Jim: I wish it had been 255 just because could’ve been a cool hexadecimal number, octalnumber, but 254 and I ended up literally staying up all night long playing with VisiCalc, oh my God. Which for kids today is kind of the ancient ancestor of Excel, and it had all kinds of weird limits. In fact, I spent about two hours building this huge model that I couldn’t actually save to my floppy drive because it had a bug in it that if the model was larger than X and there wasn’t enough headroom it couldn’t page the model out to disc. Anyway, I have this feeling around generative AI. One of the first things I felt this strongly about since. I’ve been playing around with GP2 GPT-3, DALL-E, DALL-E 2, Midjourney, Stable Diffusion, I even did a long chat with a guy who is building a text to world Metaverse builder. Talk about that. All right, here’s a two paragraphs describing my universe. Go build it, right?
Dan: That’s cool.
Jim: And of course, as you acknowledge and as we all know, these things have all kinds of quirks and limits and things they do strangely, and I certainly wouldn’t use it to control a scalpel to do neurosurgery this month, right? But when you think about things that are actually practical they’re kind of cool. Well, actually before we jump into some of these cool examples that you’ve been working on, first let’s make the distinction for the audience why you almost always talk about GPT-3 rather than ChatGPT. If you could make that distinction for the audience.
Dan: Oh, yeah I can totally make the distinction. It is actually quite confusing because they sound very similar and there’s a lot of overlap, but GPT-3 is the underlying AI model. So GPT-3 it’s a large language model, it’s really good at taking in a text input and generating text outputs. And it operates through a transformer architecture, which is a certain kind of machine learning model that’s really good for this and is the breakthrough that enables all the stuff that people are seeing that’s really exciting. ChatGPT is a variant of the GPT-3 model that has been trained through reinforcement learning to be very good at conversing. So it’s like a different flavor of GPT-3 that is kind of a friendly extrovert that’s good at having conversations, and it’s also the name of the product that you use. Which is the web interface and the place where you can type stuff in and get responses back. So it’s both the model and the product, which makes it very confusing, but that’s the basic difference.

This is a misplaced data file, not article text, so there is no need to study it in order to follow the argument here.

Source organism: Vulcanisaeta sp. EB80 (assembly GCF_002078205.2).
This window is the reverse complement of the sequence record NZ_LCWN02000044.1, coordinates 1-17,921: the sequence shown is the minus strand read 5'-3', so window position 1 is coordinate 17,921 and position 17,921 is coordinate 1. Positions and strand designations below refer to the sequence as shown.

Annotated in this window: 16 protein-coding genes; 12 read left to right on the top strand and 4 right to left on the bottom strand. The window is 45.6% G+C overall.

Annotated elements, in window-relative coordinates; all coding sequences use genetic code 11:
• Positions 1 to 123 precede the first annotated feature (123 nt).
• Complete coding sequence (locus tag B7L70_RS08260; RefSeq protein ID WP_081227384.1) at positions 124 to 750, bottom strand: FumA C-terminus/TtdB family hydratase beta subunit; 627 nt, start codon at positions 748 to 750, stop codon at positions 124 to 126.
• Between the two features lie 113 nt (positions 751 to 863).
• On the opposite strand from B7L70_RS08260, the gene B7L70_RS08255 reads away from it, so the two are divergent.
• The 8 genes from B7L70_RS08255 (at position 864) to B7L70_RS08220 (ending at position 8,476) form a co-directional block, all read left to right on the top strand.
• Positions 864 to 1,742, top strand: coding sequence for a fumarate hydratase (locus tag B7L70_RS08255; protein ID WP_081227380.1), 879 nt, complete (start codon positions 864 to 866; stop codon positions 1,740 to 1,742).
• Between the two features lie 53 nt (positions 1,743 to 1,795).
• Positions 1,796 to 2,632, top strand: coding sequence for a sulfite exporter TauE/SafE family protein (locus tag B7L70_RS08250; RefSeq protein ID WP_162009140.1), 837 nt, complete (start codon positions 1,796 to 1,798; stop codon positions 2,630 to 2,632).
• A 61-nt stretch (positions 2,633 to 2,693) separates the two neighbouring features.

Jim: And most of your work you do with GPT-3, with the actual lower level accessible tools I understand it.
Dan: I do a lot of work with GPT-3, but I also use ChatGPT all the time. I would say the division between GPT-3 and ChatGPT for me is when I’m building any kind of underlying software that I want to make software, I use GPT-3 ’cause GPT-3 has the ability to allow developers to make stuff with it. Anytime I just want to use AI to write or to answer a question or anything like that, I’ll use ChatGPT and that’s the distinction.